Preoperative assessment of malignancy risk for gynecological tumors is needed to prevent dissemination of cancer after surgery. Our group has recently identified novel differential genetic targets that may discriminate myometrial tumors at tissue level. Further approaches are proposed to evaluate tumor heterogeneity at single-cell resolution and tumor-liquid biopsy for non- invasive preoperative diagnosis and long-term therapeutic treatments.
Preoperative assessment of malignancy risk for uterine leiomyomas and leiomyosarcomas is needed to prevent accidental dissemination of cancer after morcellation. Our group has previously identified novel differential genetic targets that may discriminate leiomyomas and leiomyosarcomas at tissue level. With this research line, our main goal is to develop of a predictive model based on tumor liquid biopsy as a first step toward preoperative diagnosis and long-term therapeutic treatment for these tumours in the female reproductive tract.
During the last decades, the scientific community has been trying to overcome the deficiencies of the CA125 biomarker for the early diagnosis of ovarian cancer (OC), specifically for High-grade Serous Carcinoma (HGSC), which represents 75% of OC, by combining it with other markers (such as HE4) and with available imaging techniques, or monitoring its behavior over time; all ultimately without any apparent achievement. Based on these premises we aim to develop of a predictive model for non-invasive, early and accurate diagnosis of high-grade serous carcinoma (HGSC) addressed to patients with suspicious of ovarian cancer. At the end, success will arise, if possible, from the identification of biomarkers in the earliest stages of OC, where treatment can have a lasting impact on the survival of these patients.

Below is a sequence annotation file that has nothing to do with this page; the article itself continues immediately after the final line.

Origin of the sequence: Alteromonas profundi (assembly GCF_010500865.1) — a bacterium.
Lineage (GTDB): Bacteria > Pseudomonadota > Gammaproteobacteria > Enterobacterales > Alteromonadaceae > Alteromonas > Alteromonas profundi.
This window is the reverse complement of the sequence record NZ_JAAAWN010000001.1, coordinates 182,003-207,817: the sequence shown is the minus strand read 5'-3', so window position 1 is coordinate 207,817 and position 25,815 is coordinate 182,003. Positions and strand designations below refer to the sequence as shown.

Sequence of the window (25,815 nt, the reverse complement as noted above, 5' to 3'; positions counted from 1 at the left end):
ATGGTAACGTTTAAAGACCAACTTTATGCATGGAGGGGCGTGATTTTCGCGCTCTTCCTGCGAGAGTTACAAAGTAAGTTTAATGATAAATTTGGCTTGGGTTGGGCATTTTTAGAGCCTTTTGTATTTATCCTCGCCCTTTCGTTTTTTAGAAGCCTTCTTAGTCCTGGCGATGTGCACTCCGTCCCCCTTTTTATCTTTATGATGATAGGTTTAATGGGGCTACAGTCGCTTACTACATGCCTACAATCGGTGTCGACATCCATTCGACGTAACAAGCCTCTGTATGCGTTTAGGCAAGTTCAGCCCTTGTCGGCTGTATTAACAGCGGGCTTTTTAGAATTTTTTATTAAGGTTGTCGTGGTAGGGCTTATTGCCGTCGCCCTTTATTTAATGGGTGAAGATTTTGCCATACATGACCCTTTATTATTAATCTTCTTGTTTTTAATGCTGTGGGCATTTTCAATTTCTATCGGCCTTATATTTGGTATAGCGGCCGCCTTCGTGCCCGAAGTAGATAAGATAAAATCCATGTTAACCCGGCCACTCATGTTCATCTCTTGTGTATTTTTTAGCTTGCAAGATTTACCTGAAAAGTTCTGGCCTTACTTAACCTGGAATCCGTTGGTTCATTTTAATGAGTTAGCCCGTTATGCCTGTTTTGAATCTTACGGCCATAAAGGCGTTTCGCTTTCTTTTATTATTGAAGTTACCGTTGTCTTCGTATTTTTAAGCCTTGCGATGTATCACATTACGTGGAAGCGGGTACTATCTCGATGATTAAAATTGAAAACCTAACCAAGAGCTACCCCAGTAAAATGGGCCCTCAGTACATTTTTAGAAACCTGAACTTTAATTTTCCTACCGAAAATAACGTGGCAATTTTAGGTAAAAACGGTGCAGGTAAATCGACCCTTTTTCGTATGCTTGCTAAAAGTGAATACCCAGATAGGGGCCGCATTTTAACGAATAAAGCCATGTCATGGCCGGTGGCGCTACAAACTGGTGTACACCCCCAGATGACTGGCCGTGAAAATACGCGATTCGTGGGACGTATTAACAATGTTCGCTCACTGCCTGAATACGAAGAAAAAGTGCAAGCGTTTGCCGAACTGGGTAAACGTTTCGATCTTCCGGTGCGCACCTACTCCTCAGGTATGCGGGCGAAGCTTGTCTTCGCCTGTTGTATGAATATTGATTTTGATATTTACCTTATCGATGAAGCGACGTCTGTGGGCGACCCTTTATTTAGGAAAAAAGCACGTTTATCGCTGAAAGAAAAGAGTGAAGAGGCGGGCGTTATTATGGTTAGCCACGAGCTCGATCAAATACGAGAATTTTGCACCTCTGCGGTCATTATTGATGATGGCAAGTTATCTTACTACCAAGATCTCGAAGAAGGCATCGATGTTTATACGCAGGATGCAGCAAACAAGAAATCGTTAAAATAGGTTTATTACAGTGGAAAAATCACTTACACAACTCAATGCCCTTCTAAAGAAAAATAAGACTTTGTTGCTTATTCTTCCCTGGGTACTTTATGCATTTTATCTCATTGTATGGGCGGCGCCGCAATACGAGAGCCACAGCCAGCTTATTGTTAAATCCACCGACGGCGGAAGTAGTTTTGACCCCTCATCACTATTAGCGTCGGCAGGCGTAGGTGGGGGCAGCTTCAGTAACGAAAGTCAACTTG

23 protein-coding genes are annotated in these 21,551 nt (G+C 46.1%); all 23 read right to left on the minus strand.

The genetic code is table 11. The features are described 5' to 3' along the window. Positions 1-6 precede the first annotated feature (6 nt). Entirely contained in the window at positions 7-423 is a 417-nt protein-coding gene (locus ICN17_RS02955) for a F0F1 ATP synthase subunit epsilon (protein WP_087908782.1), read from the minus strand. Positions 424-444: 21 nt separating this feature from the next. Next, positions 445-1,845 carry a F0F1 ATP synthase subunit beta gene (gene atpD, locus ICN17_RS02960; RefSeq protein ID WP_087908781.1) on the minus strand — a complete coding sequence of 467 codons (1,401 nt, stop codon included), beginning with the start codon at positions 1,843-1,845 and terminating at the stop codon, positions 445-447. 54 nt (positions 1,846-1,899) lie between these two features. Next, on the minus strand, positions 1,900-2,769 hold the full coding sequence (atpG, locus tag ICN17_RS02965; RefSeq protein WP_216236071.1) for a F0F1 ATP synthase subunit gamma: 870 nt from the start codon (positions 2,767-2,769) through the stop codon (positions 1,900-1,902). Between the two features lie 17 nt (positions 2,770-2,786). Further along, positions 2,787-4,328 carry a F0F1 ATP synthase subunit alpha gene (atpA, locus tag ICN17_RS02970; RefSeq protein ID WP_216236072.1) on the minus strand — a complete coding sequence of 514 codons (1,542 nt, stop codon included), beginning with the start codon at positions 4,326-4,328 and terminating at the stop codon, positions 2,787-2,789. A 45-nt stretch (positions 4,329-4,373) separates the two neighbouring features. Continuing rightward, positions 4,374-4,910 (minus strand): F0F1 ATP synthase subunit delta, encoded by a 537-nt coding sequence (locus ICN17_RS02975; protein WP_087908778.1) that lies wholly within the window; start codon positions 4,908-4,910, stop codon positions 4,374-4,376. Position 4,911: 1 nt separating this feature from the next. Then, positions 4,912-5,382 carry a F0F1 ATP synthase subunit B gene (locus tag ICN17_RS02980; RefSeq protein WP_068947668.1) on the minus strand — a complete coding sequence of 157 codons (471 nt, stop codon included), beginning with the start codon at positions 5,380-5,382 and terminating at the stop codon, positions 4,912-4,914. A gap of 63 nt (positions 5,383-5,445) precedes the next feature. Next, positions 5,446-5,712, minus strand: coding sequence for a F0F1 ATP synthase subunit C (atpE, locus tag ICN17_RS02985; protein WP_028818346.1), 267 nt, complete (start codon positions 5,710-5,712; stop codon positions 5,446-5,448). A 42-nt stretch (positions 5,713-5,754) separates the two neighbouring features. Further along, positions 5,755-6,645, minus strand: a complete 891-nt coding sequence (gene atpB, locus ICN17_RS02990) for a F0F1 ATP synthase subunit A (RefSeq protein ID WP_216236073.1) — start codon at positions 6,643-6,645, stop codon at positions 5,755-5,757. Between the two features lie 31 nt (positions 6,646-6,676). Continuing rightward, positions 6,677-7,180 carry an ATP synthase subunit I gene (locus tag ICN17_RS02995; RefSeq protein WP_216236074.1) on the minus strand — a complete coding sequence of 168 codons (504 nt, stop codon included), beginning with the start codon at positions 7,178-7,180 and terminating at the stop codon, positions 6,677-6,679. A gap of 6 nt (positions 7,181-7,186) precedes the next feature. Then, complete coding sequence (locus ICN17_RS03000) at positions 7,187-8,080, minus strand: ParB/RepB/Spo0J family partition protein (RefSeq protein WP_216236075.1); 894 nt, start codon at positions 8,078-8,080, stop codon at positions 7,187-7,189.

Despite the genomic / transcriptomic analysis carried out by our research group have provided insights into the role of copy number and gene expression variation in disease, they have been based on the analysis of the entire tumor, which implies a technical limitation due to intratumoral heterogeneity (Mas et al., 2019). Based on these premises, we aim to elucidate the mechanism of myometrial tumorigenesis by identifying specific cell types and states of the human myometrium and uterine fibroids. Consequently, the integration of its differential cellular / molecular characteristics could offer a high potential for the discovery of biomarkers that would allow to find new therapeutic targets for the individualized treatment of affected patients.